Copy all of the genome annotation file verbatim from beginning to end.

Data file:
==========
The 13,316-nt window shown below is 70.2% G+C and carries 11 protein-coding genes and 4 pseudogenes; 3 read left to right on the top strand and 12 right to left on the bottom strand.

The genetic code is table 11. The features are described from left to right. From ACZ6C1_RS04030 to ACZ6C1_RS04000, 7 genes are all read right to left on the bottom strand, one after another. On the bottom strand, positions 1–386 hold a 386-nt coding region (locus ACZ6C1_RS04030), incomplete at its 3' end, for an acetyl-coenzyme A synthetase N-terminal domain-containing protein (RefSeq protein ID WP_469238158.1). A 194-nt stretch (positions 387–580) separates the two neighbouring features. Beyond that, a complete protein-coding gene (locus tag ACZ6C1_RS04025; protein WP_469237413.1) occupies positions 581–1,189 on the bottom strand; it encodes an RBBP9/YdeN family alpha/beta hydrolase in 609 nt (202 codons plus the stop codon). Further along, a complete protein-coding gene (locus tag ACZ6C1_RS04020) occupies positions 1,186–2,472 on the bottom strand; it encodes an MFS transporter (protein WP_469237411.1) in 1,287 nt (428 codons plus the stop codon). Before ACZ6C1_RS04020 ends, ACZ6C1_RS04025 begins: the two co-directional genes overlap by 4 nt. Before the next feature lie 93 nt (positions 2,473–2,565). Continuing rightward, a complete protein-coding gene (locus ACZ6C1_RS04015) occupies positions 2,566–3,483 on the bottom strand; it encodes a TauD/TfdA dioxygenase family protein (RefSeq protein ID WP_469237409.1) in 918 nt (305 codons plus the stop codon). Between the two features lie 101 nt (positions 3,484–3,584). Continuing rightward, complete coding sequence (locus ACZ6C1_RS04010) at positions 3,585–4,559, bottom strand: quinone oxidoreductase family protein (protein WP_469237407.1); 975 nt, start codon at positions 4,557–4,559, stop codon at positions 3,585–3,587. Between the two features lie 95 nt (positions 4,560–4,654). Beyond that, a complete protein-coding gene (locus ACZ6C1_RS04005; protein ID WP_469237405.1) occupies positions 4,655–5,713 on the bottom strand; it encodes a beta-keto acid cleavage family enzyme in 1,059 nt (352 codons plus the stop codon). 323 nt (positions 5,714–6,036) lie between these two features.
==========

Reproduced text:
The 13,316-nt window shown below is 70.2% G+C and carries 11 protein-coding genes and 4 pseudogenes; 3 read left to right on the top strand and 12 right to left on the bottom strand.

The genetic code is table 11. The features are described from left to right. From ACZ6C1_RS04030 to ACZ6C1_RS04000, 7 genes are all read right to left on the bottom strand, one after another. On the bottom strand, positions 1–386 hold a 386-nt coding region (locus ACZ6C1_RS04030), incomplete at its 3' end, for an acetyl-coenzyme A synthetase N-terminal domain-containing protein (RefSeq protein ID WP_469238158.1). A 194-nt stretch (positions 387–580) separates the two neighbouring features. Beyond that, a complete protein-coding gene (locus tag ACZ6C1_RS04025; protein WP_469237413.1) occupies positions 581–1,189 on the bottom strand; it encodes an RBBP9/YdeN family alpha/beta hydrolase in 609 nt (202 codons plus the stop codon). Further along, a complete protein-coding gene (locus tag ACZ6C1_RS04020) occupies positions 1,186–2,472 on the bottom strand; it encodes an MFS transporter (protein WP_469237411.1) in 1,287 nt (428 codons plus the stop codon). Before ACZ6C1_RS04020 ends, ACZ6C1_RS04025 begins: the two co-directional genes overlap by 4 nt. Before the next feature lie 93 nt (positions 2,473–2,565). Continuing rightward, a complete protein-coding gene (locus ACZ6C1_RS04015) occupies positions 2,566–3,483 on the bottom strand; it encodes a TauD/TfdA dioxygenase family protein (RefSeq protein ID WP_469237409.1) in 918 nt (305 codons plus the stop codon). Between the two features lie 101 nt (positions 3,484–3,584). Continuing rightward, complete coding sequence (locus ACZ6C1_RS04010) at positions 3,585–4,559, bottom strand: quinone oxidoreductase family protein (protein WP_469237407.1); 975 nt, start codon at positions 4,557–4,559, stop codon at positions 3,585–3,587. Between the two features lie 95 nt (positions 4,560–4,654). Beyond that, a complete protein-coding gene (locus ACZ6C1_RS04005; protein ID WP_469237405.1) occupies positions 4,655–5,713 on the bottom strand; it encodes a beta-keto acid cleavage family enzyme in 1,059 nt (352 codons plus the stop codon). 323 nt (positions 5,714–6,036) lie between these two features.